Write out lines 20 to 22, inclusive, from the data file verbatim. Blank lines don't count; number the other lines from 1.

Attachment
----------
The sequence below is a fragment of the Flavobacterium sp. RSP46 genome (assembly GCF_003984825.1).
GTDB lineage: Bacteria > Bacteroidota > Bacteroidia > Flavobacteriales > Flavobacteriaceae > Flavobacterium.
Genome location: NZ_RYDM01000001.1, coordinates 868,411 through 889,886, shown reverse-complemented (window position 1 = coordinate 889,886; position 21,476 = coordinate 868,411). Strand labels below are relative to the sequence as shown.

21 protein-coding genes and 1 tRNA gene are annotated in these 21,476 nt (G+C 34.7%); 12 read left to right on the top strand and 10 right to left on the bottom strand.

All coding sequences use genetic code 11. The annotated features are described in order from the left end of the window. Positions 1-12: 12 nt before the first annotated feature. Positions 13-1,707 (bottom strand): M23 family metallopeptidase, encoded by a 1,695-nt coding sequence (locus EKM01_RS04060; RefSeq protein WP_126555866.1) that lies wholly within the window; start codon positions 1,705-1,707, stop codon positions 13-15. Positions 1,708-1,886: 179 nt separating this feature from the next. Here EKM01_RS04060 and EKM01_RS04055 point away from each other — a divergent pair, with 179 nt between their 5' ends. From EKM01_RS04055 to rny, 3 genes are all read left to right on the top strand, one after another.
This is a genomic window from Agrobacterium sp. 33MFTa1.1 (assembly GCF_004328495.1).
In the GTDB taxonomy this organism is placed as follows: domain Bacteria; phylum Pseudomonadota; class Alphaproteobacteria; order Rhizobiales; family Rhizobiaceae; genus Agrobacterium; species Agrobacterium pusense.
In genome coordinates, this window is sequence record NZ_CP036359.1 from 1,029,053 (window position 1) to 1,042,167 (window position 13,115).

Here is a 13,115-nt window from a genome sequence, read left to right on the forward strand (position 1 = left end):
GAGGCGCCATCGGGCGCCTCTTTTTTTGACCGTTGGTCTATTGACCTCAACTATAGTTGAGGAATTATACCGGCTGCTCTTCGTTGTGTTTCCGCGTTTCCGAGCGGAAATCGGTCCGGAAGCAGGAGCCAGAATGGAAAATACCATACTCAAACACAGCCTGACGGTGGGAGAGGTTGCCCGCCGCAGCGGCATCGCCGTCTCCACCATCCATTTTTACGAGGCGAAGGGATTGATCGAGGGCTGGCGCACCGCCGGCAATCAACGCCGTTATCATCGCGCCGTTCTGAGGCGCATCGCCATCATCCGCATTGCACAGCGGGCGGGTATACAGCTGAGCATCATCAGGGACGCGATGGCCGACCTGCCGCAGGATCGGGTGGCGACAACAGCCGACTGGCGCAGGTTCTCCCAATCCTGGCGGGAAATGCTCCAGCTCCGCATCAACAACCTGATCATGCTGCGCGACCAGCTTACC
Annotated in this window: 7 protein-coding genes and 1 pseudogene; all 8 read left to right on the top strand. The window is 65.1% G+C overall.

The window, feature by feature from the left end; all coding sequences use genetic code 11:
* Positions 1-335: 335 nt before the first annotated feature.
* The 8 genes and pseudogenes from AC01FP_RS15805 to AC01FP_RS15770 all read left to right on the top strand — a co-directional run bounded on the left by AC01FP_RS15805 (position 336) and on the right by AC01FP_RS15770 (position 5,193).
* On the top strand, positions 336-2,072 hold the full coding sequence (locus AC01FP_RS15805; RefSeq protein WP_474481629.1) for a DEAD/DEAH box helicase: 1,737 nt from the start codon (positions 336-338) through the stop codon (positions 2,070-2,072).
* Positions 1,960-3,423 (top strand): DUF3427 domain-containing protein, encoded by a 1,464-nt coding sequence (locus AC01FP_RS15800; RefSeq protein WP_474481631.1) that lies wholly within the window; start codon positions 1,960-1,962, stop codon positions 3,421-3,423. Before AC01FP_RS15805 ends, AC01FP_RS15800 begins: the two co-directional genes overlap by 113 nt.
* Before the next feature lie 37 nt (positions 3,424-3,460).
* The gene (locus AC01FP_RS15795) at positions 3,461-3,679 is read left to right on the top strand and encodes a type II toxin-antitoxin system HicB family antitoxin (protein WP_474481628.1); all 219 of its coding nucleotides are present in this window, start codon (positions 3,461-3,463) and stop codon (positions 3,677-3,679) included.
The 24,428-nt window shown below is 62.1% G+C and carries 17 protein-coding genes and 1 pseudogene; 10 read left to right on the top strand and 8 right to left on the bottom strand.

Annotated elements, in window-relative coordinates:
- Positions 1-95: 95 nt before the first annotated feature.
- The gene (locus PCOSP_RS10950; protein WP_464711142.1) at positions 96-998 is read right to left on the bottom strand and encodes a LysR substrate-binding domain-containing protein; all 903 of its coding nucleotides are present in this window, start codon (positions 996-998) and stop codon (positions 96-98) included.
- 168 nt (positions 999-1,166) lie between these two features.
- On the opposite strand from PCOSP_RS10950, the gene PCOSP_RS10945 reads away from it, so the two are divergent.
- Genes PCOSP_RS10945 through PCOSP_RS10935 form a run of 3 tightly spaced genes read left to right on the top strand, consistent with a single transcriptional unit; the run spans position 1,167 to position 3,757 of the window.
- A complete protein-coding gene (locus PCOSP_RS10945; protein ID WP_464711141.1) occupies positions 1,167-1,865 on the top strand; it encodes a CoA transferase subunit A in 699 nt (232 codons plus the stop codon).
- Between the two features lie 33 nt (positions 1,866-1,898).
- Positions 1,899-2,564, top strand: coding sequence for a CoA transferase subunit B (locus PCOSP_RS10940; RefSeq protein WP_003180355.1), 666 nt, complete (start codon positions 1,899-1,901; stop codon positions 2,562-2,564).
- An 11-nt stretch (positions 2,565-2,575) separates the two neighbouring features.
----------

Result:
Annotated elements, in window-relative coordinates:
- Positions 1-95: 95 nt before the first annotated feature.
- The gene (locus PCOSP_RS10950; protein WP_464711142.1) at positions 96-998 is read right to left on the bottom strand and encodes a LysR substrate-binding domain-containing protein; all 903 of its coding nucleotides are present in this window, start codon (positions 996-998) and stop codon (positions 96-98) included.